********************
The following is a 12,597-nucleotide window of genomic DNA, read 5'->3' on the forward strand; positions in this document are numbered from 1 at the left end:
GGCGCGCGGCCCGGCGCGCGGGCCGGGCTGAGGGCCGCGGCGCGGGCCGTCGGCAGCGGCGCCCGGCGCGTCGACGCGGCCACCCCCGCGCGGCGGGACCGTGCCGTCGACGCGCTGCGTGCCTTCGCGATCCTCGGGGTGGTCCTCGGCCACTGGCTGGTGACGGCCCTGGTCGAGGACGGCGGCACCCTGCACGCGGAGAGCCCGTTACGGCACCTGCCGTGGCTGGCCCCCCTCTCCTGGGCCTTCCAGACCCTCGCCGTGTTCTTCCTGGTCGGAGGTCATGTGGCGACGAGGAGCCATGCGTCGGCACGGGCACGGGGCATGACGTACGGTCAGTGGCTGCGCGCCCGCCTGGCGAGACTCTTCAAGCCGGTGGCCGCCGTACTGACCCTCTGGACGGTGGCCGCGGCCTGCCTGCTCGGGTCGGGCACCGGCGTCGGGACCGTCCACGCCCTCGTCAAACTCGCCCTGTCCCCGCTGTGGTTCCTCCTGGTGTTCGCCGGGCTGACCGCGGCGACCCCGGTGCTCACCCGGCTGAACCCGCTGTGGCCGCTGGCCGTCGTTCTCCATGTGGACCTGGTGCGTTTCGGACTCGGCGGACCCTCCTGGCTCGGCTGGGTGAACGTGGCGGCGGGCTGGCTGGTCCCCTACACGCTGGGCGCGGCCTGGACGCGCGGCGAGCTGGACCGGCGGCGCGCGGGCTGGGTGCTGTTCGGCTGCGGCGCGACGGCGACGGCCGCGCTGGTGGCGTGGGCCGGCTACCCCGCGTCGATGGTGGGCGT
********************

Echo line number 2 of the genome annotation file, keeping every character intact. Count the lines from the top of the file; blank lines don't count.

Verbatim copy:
GGCGCGCGGCCCGGCGCGCGGGCCGGGCTGAGGGCCGCGGCGCGGGCCGTCGGCAGCGGCGCCCGGCGCGTCGACGCGGCCACCCCCGCGCGGCGGGACCGTGCCGTCGACGCGCTGCGTGCCTTCGCGATCCTCGGGGTGGTCCTCGGCCACTGGCTGGTGACGGCCCTGGTCGAGGACGGCGGCACCCTGCACGCGGAGAGCCCGTTACGGCACCTGCCGTGGCTGGCCCCCCTCTCCTGGGCCTTCCAGACCCTCGCCGTGTTCTTCCTGGTCGGAGGTCATGTGGCGACGAGGAGCCATGCGTCGGCACGGGCACGGGGCATGACGTACGGTCAGTGGCTGCGCGCCCGCCTGGCGAGACTCTTCAAGCCGGTGGCCGCCGTACTGACCCTCTGGACGGTGGCCGCGGCCTGCCTGCTCGGGTCGGGCACCGGCGTCGGGACCGTCCACGCCCTCGTCAAACTCGCCCTGTCCCCGCTGTGGTTCCTCCTGGTGTTCGCCGGGCTGACCGCGGCGACCCCGGTGCTCACCCGGCTGAACCCGCTGTGGCCGCTGGCCGTCGTTCTCCATGTGGACCTGGTGCGTTTCGGACTCGGCGGACCCTCCTGGCTCGGCTGGGTGAACGTGGCGGCGGGCTGGCTGGTCCCCTACACGCTGGGCGCGGCCTGGACGCGCGGCGAGCTGGACCGGCGGCGCGCGGGCTGGGTGCTGTTCGGCTGCGGCGCGACGGCGACGGCCGCGCTGGTGGCGTGGGCCGGCTACCCCGCGTCGATGGTGGGCGT